With the now dogmatic belief in “peak oil,” the future of a flying car would seem to depend upon the discovery of some “unobtainium” fuel.

    As we move towards a greener, more egalitarian utopia, such scientific advances will be less and less likely. After all, we’ll always have some group of poor unfortunates who need free health care or some such other public largesse. Doing our duty in providing for such needy will require turning away from such illusory progress as free-wheeling science might seem to promise.

  5. Shannon Love July 30, 2009 at 11:18 am - Reply

    I think that visionaries tend to see future tech as merely extending existing systems. Wells is clearly doing this. He is extrapolating from the late-1800’s use of carriages which served only as spokes radiating from rail hubs. Virtually no one back then used carriages for long distance transportation. Instead, they traveled 90% of the distance by rail or water and then used horse drawn transport for the remaining 90%.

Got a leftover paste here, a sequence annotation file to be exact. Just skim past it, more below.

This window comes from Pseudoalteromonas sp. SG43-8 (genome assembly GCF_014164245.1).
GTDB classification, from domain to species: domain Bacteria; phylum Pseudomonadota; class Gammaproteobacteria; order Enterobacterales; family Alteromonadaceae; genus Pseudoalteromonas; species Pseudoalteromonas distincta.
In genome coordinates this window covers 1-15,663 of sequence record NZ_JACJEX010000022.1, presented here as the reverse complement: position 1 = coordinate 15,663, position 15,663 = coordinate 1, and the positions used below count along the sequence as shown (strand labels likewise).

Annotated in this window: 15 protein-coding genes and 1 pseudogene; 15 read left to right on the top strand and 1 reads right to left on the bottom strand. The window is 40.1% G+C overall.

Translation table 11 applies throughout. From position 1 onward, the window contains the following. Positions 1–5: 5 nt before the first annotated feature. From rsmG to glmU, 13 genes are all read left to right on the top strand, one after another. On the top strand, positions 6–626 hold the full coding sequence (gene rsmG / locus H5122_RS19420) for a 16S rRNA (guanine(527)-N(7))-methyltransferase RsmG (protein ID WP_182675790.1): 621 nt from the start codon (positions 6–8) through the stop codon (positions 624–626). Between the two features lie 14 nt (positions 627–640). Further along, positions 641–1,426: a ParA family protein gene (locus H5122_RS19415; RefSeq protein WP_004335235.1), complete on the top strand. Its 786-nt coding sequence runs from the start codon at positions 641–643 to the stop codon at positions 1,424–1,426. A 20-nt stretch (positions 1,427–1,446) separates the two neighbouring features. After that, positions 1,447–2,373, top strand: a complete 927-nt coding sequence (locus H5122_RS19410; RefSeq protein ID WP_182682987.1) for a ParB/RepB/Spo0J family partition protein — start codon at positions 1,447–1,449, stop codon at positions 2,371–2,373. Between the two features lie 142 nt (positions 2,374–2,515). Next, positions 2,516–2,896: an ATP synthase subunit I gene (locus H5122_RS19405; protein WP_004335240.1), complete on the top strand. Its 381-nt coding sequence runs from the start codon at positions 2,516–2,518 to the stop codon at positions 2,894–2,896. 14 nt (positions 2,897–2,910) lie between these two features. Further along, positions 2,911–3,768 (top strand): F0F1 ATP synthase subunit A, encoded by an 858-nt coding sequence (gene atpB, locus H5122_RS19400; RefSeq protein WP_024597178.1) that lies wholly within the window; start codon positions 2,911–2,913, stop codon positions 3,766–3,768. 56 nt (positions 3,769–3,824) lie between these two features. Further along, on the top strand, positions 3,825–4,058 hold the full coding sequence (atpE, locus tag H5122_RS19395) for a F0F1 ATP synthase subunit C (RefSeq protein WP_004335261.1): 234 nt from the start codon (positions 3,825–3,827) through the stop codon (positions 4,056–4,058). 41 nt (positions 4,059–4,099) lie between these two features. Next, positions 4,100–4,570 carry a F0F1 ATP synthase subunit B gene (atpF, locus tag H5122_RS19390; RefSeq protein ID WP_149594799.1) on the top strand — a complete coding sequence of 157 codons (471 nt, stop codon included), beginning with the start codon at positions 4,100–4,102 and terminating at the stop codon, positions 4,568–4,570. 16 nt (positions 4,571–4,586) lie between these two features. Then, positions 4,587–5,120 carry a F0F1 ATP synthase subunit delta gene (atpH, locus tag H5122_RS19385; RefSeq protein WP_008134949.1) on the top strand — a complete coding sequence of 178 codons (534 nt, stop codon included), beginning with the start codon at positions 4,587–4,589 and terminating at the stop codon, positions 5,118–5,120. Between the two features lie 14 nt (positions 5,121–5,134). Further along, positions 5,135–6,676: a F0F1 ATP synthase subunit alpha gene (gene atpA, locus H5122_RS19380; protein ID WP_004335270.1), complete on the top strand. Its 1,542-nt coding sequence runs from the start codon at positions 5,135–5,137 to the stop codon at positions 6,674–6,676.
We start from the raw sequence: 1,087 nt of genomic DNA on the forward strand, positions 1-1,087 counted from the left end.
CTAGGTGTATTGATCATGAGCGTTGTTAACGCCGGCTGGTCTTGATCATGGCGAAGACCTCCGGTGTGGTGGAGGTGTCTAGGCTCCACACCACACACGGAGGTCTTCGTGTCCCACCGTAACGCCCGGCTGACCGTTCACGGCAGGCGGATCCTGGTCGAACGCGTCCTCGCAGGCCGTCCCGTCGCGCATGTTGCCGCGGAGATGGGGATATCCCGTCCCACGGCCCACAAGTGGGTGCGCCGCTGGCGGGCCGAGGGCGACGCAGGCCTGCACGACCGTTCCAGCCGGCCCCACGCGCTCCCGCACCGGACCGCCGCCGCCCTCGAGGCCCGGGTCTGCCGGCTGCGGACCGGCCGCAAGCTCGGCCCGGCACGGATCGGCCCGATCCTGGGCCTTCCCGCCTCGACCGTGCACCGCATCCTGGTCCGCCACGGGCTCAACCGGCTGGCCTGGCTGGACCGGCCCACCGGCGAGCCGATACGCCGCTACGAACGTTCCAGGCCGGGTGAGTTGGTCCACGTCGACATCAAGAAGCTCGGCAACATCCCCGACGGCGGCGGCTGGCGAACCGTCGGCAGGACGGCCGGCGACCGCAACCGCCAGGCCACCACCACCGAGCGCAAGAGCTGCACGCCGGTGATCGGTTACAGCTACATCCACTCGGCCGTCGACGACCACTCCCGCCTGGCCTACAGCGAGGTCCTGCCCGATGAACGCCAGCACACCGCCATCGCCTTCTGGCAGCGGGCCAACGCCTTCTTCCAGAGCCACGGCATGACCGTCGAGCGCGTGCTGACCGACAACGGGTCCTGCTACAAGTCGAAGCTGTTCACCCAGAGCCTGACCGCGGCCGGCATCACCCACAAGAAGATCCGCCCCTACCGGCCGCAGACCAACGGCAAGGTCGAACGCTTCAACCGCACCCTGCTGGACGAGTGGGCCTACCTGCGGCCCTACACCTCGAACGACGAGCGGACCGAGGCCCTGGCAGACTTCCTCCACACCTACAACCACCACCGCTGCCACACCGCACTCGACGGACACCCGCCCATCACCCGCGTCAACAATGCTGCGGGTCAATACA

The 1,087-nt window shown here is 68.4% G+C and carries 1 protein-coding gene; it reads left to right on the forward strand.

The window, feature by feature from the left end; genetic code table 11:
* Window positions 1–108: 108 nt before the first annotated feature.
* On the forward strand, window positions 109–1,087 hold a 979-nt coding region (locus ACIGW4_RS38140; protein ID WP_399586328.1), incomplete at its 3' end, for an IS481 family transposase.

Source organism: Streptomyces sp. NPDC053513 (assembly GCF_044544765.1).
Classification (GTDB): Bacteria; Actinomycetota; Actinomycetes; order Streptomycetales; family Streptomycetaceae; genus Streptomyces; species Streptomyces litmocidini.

I think we have the same conceptual problem with flying-cars. Even the name itself suggest an extension of the current automobile instead of a game changing technology with its own unique capabilities and patterns of uses. For example, most flying-car concepts center around speeding up the commute into and between urban cores even through that mode of transportation is rapidly declining. Most people in America today are more likely to travel from part of suburbia to another than they are to commute to an urban core. Future transport, whatever the form, will enhance this new mode, not the dominant mode of the 1950’s.